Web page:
Health gets three-year funding path
“The $3.2 billion three year health funding path laid out in Budget 2002 will enable the sector to plan for service delivery in a genuinely strategic way,” Health Minister Annette King said today.
The package provides a $400 million boost each year beginning with $400 million in 2002-03 and rising to $800 million in 2003-04 and to $1.2 billion in 2004-05. In addition to this is another $800 million over the three years for anticipated demographic changes and accident costs.
Ms King said there was also new funding to meet extra demand for health services from population growth ¡X $101 million in 2002-03, $197 million in 2003-04 and $295 million in 2004-05 (the equivalent of $96 million and $98 million of new funding in 2003-04 and 2004-05 respectively).
“The level of new funding and the certainty it provides was warmly welcomed by much of the health sector when the first announced late last year,” Ms King said. “I think it will be welcomed even more warmly now it can be seen so clearly how strongly health spending stacks up in terms of its percentage of all new government spending.
“Of the $6.124 billion of new spending since this government came into office, $1.284 billion, or almost 21 per cent, has been allocated to Vote Health. Health has been the big winner under this government, and it will continue to be so because the new funding has gone into baselines.
“No longer will boards have to live hand-to-mouth from year to year, not knowing what funding will be. They will know what is coming, and they must manage and plan according to that knowledge. There is increasing evidence that that is what they are doing.
“However, DHBs must now stay within their indicative funding path. While the government recognises that some difficult decisions will need to be made, our expectation is that the elected boards will make the necessary decisions based on available funding and the needs of local communities.”
Ms King said that, alongside the DHB money, the government would inject more than $400 million in new funding into primary health care as it began implementing the Primary Health Care Strategy.
“Investing in primary health care is the most likely way to improve our health status significantly and to reduce health inequalities. This is the most important development in caring for the health of New Zealanders since the first Labour Government introduced patient subsidies,” Ms King said.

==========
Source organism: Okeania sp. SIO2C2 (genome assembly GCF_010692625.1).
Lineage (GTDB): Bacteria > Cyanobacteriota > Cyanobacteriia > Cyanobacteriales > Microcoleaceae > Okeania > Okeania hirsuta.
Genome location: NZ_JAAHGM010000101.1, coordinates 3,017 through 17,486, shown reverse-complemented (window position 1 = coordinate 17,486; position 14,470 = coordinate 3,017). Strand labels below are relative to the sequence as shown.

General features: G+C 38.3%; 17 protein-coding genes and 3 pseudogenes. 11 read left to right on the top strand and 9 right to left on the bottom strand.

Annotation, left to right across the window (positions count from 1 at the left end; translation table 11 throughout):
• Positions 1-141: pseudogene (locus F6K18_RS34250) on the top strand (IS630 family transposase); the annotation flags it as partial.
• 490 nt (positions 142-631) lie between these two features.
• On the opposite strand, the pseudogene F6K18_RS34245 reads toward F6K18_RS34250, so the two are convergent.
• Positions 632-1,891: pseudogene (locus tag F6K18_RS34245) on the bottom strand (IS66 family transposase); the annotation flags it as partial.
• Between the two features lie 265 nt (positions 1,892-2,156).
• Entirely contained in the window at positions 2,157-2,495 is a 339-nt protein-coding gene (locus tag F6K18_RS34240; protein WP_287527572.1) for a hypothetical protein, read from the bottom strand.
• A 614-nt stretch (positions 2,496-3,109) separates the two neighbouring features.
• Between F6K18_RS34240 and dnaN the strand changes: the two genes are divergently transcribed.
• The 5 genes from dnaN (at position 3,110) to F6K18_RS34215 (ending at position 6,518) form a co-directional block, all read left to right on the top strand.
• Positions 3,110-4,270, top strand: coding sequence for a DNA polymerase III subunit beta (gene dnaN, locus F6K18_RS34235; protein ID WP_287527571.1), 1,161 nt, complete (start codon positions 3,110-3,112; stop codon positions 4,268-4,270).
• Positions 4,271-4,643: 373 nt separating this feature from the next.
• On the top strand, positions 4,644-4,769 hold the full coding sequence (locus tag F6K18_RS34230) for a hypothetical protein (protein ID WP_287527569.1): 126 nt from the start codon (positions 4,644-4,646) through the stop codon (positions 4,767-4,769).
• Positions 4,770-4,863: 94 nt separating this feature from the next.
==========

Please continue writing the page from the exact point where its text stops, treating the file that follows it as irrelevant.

Specific funding increases for 2002-03 include:
- $120 million as a price adjustment for DHB Provider arms
- $100 million for demographic changes
- $50 million for primary care
- $7.4 million for Mason funding
- $5.7 for medical oncology
- $2.6 for breast screening
- $3.8 for well settled over stayers
- $13 million for aged care residential pricing
- $47.5 million for increased accident costs
- $148 million to maintain services and efficiency projects in the sector
- $20 million to maintain national contract funding
- $14 million to fund national technology and efficiency projects
- $35 million for the meningococcal vaccine programme
- $9 million for community services card access
- $0.2 million for a complementary medicines database
- $3.2 million for the enhancement of information technology systems
- $114 million to provide deficit and capital project support for DHBs
- $65.4 million of new debt funding for DHBs for new capital projects
- $29.7 million of new capital funding to meet increases in residential care loans
- $15 million transfer from 2001/02 for RHMU to finance property transactions.
- $20.7 million for sector capital projects
- $134 million in refinancing of debt facilities